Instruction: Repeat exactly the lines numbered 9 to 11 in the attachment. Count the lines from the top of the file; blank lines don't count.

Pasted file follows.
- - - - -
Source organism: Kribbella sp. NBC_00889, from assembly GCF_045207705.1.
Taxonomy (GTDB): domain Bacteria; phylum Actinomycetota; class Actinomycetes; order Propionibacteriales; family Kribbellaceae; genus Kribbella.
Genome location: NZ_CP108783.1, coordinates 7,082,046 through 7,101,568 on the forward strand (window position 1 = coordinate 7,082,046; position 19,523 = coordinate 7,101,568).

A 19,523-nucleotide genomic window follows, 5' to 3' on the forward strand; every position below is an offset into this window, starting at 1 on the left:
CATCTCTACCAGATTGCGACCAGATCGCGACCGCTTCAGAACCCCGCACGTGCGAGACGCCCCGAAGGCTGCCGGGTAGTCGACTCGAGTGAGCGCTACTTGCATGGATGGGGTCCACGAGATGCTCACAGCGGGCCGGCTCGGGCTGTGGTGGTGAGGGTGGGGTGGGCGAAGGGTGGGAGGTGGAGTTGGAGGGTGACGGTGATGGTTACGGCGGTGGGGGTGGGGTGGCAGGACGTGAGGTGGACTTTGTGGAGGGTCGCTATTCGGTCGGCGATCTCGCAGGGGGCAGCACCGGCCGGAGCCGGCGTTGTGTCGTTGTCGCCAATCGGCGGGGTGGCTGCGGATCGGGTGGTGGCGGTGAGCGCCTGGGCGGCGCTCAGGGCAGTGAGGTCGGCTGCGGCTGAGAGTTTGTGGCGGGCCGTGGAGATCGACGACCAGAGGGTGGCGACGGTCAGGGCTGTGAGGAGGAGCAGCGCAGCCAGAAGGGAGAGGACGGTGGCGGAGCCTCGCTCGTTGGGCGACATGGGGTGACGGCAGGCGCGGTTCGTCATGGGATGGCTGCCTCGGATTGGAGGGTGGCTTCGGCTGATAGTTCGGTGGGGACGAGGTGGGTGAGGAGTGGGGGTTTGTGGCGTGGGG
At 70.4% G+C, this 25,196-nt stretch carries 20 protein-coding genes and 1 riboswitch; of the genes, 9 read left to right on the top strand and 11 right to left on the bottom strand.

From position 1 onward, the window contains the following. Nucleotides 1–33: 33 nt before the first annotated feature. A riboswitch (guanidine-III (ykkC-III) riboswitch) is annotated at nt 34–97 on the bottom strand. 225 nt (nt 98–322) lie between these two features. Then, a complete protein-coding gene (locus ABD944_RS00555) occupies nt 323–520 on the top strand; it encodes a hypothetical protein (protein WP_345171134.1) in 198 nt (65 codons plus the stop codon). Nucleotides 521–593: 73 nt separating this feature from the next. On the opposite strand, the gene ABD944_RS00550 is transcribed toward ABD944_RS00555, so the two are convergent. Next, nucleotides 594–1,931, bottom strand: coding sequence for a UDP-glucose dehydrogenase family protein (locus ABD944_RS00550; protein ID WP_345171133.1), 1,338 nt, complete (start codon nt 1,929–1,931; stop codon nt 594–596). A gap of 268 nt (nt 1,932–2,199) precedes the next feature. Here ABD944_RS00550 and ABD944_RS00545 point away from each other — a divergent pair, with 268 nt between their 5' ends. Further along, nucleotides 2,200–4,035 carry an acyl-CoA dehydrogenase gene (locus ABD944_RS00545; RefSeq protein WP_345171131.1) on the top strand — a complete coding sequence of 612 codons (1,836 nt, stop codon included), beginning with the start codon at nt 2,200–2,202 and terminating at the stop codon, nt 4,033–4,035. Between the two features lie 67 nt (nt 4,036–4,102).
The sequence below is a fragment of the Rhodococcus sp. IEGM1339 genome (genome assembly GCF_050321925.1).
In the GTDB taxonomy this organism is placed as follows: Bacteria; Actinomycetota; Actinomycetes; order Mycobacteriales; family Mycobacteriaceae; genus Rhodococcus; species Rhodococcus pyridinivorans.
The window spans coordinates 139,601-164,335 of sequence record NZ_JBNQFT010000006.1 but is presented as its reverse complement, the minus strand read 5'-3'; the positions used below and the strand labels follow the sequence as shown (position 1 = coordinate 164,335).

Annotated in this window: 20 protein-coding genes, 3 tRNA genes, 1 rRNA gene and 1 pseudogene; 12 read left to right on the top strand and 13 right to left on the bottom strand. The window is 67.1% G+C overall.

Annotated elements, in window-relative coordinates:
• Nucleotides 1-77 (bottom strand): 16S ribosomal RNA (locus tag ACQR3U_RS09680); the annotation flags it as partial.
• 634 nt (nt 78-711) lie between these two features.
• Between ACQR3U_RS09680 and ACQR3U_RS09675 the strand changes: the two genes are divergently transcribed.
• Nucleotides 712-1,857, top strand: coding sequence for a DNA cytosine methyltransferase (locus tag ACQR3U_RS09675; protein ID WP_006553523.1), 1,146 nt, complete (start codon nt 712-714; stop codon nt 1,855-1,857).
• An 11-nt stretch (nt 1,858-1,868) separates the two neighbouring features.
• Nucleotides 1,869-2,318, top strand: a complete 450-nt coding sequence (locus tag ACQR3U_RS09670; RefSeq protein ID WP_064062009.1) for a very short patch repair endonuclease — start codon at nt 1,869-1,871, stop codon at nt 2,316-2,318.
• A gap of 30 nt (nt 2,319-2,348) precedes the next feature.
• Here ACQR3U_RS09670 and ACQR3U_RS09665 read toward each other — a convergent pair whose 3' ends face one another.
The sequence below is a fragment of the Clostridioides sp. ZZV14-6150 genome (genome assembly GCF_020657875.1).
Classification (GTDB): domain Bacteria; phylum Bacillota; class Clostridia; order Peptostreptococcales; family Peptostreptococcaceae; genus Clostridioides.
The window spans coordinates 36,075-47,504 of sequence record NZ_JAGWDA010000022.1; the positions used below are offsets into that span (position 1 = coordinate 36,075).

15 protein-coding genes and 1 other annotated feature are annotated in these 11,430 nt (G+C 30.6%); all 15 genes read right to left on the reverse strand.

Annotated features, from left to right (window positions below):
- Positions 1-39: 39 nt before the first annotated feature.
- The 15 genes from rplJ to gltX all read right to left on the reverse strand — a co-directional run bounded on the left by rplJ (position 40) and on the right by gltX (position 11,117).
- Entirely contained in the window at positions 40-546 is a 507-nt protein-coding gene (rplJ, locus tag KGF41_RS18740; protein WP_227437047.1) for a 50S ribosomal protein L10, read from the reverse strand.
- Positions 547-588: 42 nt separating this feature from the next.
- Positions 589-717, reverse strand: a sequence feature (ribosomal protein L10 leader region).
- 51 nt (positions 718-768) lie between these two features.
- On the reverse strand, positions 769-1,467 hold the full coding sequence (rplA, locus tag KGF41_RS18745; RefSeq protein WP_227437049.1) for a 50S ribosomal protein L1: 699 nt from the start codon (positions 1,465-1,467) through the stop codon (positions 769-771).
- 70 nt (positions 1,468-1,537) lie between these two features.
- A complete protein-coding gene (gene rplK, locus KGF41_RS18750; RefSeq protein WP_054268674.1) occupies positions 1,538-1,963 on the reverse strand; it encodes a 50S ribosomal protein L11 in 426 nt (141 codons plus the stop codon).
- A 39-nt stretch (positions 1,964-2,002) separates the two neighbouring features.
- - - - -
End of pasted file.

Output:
In the GTDB taxonomy this organism is placed as follows: Bacteria; Actinomycetota; Actinomycetes; order Mycobacteriales; family Mycobacteriaceae; genus Rhodococcus; species Rhodococcus pyridinivorans.
The window spans coordinates 139,601-164,335 of sequence record NZ_JBNQFT010000006.1 but is presented as its reverse complement, the minus strand read 5'-3'; the positions used below and the strand labels follow the sequence as shown (position 1 = coordinate 164,335).

Annotated in this window: 20 protein-coding genes, 3 tRNA genes, 1 rRNA gene and 1 pseudogene; 12 read left to right on the top strand and 13 right to left on the bottom strand. The window is 67.1% G+C overall.